Steve Reid and Steve Steward, with their families gathered in the Hastings City Council chambers, received official proclamations of heartfelt appreciation for their contributions to the City of Hastings.
Read by Mayor Dave Tossava, the proclamations centers on the music in both men’s lives.
Steward was commended for his willingness to make time to participate in community events, as an active member of the Summerfest Committee, working tirelessly for years to fill the stage at Summerfest every year with top-quality entertainment.
His father was band director at Hastings High School and figured music figured strongly in Steward’s life and is still important to him today, Tossava said.
“Music has always been a passion for Steve. He was a long-time member of “Echo,” an oldie tribute band. Many will remember them playing on the old library steps and as the main act on Saturday night during Summerfest with dancers in the street,” Tossava said.
Now retired, Steward has a true love for community and wants to see it prosper not only for his family, but for all who live and work in the City of Hastings; he is seen at many community events and continuously supporting what makes Hastings great, Tossava concluded.
Summerfest did not start out as Summerfest; it began as the Blue Gill Festival in 1978. Steve Reid and his wife Joyce moved back to Hastings in 1979. By 1980, Steve was bringing in groups to provide musical entertainment for the festivities. He remembers when three bands were each paid $53.50 for them to play.
Steve and Steward got together to book, promote and emcee multiple stages during the weekend of fun.
Terry Talbot (Mason Profitt), the Bryds, Dennis Yost and the Classic Four, Barry McQuire, and many other popular Beatle tribute bands, national touring and recording artists, as well as well-known regional and local entertainers filled out the lineup for the next 38 years under the current name of Summerfest.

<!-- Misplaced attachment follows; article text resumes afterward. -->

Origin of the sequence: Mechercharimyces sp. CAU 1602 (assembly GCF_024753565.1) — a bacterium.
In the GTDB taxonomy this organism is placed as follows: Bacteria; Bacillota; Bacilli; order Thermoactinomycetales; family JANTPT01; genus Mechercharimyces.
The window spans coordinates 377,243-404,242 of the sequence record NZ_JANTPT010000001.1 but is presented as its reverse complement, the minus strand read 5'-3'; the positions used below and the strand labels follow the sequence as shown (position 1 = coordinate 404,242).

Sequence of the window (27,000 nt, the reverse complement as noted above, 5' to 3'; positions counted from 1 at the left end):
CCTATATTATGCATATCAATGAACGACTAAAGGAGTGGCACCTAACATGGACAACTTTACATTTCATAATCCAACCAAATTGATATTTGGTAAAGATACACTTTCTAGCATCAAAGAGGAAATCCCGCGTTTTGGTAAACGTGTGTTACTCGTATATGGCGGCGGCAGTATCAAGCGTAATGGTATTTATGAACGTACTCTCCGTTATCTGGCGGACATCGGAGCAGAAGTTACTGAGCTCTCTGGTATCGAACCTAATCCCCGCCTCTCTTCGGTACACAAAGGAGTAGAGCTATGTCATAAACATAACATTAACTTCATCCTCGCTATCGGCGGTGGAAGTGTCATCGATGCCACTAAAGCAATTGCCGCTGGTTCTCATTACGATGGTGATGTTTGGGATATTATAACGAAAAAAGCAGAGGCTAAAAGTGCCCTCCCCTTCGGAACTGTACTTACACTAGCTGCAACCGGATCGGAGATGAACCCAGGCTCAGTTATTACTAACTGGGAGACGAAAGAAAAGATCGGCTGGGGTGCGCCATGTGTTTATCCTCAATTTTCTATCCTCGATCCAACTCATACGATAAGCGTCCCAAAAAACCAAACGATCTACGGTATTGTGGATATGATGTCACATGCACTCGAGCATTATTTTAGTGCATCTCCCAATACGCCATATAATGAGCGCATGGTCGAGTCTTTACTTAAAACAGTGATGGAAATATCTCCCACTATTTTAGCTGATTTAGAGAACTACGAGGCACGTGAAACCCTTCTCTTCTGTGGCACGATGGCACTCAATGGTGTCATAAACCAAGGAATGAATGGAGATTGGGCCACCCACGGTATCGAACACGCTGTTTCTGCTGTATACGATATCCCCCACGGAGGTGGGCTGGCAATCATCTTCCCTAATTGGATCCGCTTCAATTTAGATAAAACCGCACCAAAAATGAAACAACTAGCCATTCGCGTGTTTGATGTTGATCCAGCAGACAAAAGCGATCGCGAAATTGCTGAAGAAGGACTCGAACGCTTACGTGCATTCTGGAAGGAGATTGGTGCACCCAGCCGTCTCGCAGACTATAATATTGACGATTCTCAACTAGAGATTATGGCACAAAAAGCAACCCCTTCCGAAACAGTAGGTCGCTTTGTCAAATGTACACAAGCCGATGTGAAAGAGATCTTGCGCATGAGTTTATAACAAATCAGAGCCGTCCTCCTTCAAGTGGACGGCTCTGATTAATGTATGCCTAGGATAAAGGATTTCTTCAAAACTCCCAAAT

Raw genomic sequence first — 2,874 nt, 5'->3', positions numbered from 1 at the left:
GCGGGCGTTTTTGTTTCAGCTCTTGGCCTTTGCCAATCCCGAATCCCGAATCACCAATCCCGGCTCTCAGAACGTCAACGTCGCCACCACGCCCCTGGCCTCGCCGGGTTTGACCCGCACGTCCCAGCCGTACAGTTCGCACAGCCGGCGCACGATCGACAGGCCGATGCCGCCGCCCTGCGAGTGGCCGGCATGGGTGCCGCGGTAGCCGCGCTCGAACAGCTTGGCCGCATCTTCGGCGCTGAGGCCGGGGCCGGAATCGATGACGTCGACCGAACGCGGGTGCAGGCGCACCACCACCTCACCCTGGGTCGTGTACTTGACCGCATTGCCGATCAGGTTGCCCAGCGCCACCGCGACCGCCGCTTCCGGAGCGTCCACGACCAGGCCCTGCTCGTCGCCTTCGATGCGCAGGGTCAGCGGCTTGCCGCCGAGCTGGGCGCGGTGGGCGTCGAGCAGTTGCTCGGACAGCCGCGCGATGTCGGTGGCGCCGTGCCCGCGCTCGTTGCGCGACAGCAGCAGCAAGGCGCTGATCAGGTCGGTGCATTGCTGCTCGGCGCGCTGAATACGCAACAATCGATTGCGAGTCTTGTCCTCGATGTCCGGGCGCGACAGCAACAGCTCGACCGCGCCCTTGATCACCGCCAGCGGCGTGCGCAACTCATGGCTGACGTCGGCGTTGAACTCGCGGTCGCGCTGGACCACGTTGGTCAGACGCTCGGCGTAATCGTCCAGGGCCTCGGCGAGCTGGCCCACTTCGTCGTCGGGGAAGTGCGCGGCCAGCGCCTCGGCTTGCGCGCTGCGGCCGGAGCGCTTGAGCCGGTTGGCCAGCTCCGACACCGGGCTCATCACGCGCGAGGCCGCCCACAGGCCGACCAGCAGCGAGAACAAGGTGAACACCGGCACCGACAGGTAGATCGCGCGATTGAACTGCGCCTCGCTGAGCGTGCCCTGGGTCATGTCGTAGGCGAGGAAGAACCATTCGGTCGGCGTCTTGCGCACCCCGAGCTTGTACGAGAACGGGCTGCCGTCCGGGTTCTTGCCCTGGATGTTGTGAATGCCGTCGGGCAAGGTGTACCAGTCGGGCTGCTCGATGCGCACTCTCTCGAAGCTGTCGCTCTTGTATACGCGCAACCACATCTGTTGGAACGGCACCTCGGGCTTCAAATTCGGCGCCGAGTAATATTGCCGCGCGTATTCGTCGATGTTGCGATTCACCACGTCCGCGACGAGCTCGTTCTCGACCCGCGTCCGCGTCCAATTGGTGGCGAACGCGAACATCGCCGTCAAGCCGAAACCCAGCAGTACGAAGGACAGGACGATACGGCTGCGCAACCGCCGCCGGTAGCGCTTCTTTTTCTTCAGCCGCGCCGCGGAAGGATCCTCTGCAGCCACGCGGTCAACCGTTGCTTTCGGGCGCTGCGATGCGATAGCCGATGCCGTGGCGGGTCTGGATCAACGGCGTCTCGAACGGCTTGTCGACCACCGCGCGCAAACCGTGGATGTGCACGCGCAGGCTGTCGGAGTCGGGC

Steve attends as may concerts as he can, and has kept a diary of music he has enjoyed since 1972. He hopes to continue in an advisory capacity serving the citizens of Hastings and the Summerfest Committee, Tossava said.
In other city business Monday, Clerk Jerry Czarnecki reported what he learned about a letter from AT&T asking to extend its lease and reduce the rate it pays for its equipment installed on a city water tower. Attorney Jeff Sluggett suggested Czarnecki talk to consultant Andrew Felde of Drew Wireless, Inc. Felde told him the letter was not from AT&T, but a company named MD7 that AT&T had hired to try to get lower lease rates for its cell towers.
“Andrew stated that if our lease rates were around $2,500, our rates are $2532.26, then they are at the going market rate,” Czarnecki said. Felde said AT&T was not going to remove their equipment since the cost to relocate it would not be worth the loss in savings to AT&T if the city did not lower its prices. Felde recommended the city “stay the course” with their tower lease with AT&T.
The council took no action on AT&T’s request.
The council also approved the Thornapple River Watershed Council holding the 23rd annual Thornapple River Clean-up on Sept.15 from 8 a.m. to 3 p.m.